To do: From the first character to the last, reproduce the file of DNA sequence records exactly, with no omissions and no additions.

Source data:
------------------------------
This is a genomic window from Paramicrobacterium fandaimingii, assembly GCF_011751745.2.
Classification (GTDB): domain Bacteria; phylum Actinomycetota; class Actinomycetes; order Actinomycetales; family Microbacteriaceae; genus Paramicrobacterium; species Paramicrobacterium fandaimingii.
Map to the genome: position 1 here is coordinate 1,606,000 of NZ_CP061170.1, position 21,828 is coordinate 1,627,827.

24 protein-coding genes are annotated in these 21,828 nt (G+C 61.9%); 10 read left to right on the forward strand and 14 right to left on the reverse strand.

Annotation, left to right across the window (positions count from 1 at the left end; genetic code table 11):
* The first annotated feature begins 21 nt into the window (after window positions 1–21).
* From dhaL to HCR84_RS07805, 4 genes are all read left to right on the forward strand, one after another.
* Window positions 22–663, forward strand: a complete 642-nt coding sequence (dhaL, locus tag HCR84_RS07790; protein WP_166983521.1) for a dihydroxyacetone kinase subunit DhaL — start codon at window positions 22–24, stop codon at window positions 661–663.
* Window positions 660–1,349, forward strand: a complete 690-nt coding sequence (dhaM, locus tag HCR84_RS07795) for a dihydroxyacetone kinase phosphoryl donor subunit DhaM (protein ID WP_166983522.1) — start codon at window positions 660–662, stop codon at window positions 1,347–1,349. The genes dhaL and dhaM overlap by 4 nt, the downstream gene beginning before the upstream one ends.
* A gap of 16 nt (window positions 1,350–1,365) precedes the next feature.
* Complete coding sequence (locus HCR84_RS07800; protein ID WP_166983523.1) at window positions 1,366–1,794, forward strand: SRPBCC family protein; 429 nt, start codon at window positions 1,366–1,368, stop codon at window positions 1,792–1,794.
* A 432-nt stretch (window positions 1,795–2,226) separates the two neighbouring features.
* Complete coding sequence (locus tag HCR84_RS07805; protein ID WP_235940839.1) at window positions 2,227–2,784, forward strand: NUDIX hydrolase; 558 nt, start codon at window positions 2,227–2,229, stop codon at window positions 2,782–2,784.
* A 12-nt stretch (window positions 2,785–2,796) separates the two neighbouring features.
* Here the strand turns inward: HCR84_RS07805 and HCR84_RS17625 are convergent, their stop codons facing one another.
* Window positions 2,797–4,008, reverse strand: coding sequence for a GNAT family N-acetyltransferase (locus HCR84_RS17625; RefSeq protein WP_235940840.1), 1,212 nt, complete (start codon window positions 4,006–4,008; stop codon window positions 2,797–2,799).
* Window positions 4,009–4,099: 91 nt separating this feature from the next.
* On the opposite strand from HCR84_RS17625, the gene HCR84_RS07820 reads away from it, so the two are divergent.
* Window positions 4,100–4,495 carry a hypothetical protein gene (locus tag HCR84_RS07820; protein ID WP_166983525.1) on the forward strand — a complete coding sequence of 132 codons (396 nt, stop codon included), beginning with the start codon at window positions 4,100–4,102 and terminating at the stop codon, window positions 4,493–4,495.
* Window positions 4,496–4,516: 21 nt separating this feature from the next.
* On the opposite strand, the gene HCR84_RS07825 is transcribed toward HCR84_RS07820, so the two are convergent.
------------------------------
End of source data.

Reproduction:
This is a genomic window from Paramicrobacterium fandaimingii, assembly GCF_011751745.2.
Classification (GTDB): domain Bacteria; phylum Actinomycetota; class Actinomycetes; order Actinomycetales; family Microbacteriaceae; genus Paramicrobacterium; species Paramicrobacterium fandaimingii.
Map to the genome: position 1 here is coordinate 1,606,000 of NZ_CP061170.1, position 21,828 is coordinate 1,627,827.

24 protein-coding genes are annotated in these 21,828 nt (G+C 61.9%); 10 read left to right on the forward strand and 14 right to left on the reverse strand.

Annotation, left to right across the window (positions count from 1 at the left end; genetic code table 11):
* The first annotated feature begins 21 nt into the window (after window positions 1–21).
* From dhaL to HCR84_RS07805, 4 genes are all read left to right on the forward strand, one after another.
* Window positions 22–663, forward strand: a complete 642-nt coding sequence (dhaL, locus tag HCR84_RS07790; protein WP_166983521.1) for a dihydroxyacetone kinase subunit DhaL — start codon at window positions 22–24, stop codon at window positions 661–663.
* Window positions 660–1,349, forward strand: a complete 690-nt coding sequence (dhaM, locus tag HCR84_RS07795) for a dihydroxyacetone kinase phosphoryl donor subunit DhaM (protein ID WP_166983522.1) — start codon at window positions 660–662, stop codon at window positions 1,347–1,349. The genes dhaL and dhaM overlap by 4 nt, the downstream gene beginning before the upstream one ends.
* A gap of 16 nt (window positions 1,350–1,365) precedes the next feature.
* Complete coding sequence (locus HCR84_RS07800; protein ID WP_166983523.1) at window positions 1,366–1,794, forward strand: SRPBCC family protein; 429 nt, start codon at window positions 1,366–1,368, stop codon at window positions 1,792–1,794.
* A 432-nt stretch (window positions 1,795–2,226) separates the two neighbouring features.
* Complete coding sequence (locus tag HCR84_RS07805; protein ID WP_235940839.1) at window positions 2,227–2,784, forward strand: NUDIX hydrolase; 558 nt, start codon at window positions 2,227–2,229, stop codon at window positions 2,782–2,784.
* A 12-nt stretch (window positions 2,785–2,796) separates the two neighbouring features.
* Here the strand turns inward: HCR84_RS07805 and HCR84_RS17625 are convergent, their stop codons facing one another.
* Window positions 2,797–4,008, reverse strand: coding sequence for a GNAT family N-acetyltransferase (locus HCR84_RS17625; RefSeq protein WP_235940840.1), 1,212 nt, complete (start codon window positions 4,006–4,008; stop codon window positions 2,797–2,799).
* Window positions 4,009–4,099: 91 nt separating this feature from the next.
* On the opposite strand from HCR84_RS17625, the gene HCR84_RS07820 reads away from it, so the two are divergent.
* Window positions 4,100–4,495 carry a hypothetical protein gene (locus tag HCR84_RS07820; protein ID WP_166983525.1) on the forward strand — a complete coding sequence of 132 codons (396 nt, stop codon included), beginning with the start codon at window positions 4,100–4,102 and terminating at the stop codon, window positions 4,493–4,495.
* Window positions 4,496–4,516: 21 nt separating this feature from the next.
* On the opposite strand, the gene HCR84_RS07825 is transcribed toward HCR84_RS07820, so the two are convergent.